Get facts, decide for yourself on sewers

first_imgHey, Burnt Hills, Ballston Lake, regarding your sewer vote. Have you seen enough signs, read enough letters to the editor or seen enough road-side signs admonishing you to “do this or don’t do that?”How about this? Get the facts and do your own thinking.Make up your own mind. How about that?David W. ChristensenBallston SpaMore from The Daily Gazette:EDITORIAL: Thruway tax unfair to working motoristsEDITORIAL: Urgent: Today is the last day to complete the censusGuilderland girls’ soccer team hands BH-BL first league lossEDITORIAL: Find a way to get family members into nursing homesFoss: Should main downtown branch of the Schenectady County Public Library reopen? Categories: Letters to the Editor, Opinionlast_img

Chewing on Evolutionary Stories

first_imgFish chew by sending their food on an assembly line to the back of the mouth.  Mammals chew by positioning food for the teeth.  Can evolution explain this difference?  Science Daily was sure of it.  “Evolution has made its marks — large and small — in innumerable patterns of life,” The article said.  “New research from Brown University shows chewing has evolved too.”  When one looks for the evidence that chewing has evolved, though, one only finds blank spaces filled in with the assumption that evolution must have done it. The article described chewing differences between fish and mammals in some detail, but when it came to the evolutionary explanation, these statements were offered without evidence.  See if they are convincing for a Darwin skeptic: The evolutionary divergence is believed to have occurred with amphibians… The difference in chewing shows that animals have changed the way they chew and digest their food and that evolution must have played a role. … lungfish, which is believed to represent an early stage in the transition of some species from exclusively water- to land-dwelling. Next came the task of figuring out where, when and with what species the divergence in chewing emerged. The thinking is that the transition likely occurred among amphibians. That makes sense, [Nicolai] Konow said, and he plans to look next at amphibian chewing. “They’re still locked to the water for reproduction,” he said.  “But you have some that become all terrestrial.  And that’s the next step on the evolutionary ladder.” Konow and his team did not offer any evidence for transitions between the chewing modes, other than to infer that “evolution must have played a role” in the change, and that “the transition likely occurred among amphibians.”  In passing, though, Konow admitted that “The distinction between fish and mammal chewing is likely there for a reason”.  He did not pause to consider whether reasons belong to teleonomic explanations, such as intelligent design, or whether reasoning is even derivable from evolutionary theory. How many times have evolutionists promised goods and handed us promissory notes?  More than we would like to chew on.  Don’t lend credibility to them any more till they pay up on past obligations – which will be never, because the collateral is held by IDBT, Inc. (intelligent design bank and trust).(Visited 14 times, 1 visits today)FacebookTwitterPinterestSave分享0last_img read more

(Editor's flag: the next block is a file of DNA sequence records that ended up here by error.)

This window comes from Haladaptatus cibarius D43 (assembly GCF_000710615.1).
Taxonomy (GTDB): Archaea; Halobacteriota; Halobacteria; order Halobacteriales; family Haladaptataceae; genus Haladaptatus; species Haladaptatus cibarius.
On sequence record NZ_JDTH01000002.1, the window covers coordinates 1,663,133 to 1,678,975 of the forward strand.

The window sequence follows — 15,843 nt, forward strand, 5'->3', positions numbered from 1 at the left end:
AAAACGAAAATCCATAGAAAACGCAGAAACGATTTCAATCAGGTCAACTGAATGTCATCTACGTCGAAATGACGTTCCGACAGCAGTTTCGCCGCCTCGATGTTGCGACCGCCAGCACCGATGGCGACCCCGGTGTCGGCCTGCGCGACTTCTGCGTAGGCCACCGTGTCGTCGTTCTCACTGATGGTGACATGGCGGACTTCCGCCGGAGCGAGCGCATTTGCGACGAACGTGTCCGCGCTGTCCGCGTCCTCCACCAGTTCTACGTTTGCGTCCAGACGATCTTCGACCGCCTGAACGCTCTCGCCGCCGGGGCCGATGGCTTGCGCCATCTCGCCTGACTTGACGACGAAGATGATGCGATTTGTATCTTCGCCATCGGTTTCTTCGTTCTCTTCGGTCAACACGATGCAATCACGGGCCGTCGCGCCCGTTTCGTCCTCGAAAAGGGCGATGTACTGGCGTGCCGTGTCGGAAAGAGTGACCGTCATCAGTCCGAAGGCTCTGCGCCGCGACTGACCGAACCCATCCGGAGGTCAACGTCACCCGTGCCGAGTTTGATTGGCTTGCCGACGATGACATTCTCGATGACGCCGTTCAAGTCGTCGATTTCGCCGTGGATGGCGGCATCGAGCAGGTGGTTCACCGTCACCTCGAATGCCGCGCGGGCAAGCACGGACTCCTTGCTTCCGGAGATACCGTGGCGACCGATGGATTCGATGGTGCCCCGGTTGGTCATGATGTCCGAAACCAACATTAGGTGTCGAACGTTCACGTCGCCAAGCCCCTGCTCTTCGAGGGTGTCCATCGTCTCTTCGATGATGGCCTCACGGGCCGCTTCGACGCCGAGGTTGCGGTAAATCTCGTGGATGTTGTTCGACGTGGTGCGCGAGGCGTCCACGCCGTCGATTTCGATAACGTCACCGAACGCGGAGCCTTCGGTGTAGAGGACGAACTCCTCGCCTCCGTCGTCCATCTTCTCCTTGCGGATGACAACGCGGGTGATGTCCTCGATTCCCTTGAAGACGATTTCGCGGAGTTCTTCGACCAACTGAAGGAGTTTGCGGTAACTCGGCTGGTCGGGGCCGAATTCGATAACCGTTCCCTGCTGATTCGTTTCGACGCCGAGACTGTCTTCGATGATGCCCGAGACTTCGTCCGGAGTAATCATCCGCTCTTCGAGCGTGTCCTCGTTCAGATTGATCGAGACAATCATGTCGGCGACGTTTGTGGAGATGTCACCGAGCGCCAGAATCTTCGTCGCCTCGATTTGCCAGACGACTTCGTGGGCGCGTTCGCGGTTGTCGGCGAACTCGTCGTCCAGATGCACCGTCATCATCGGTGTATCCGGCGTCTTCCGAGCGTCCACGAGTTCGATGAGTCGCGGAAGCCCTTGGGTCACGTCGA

Astronomical Theories Totally Wrong and Upside Down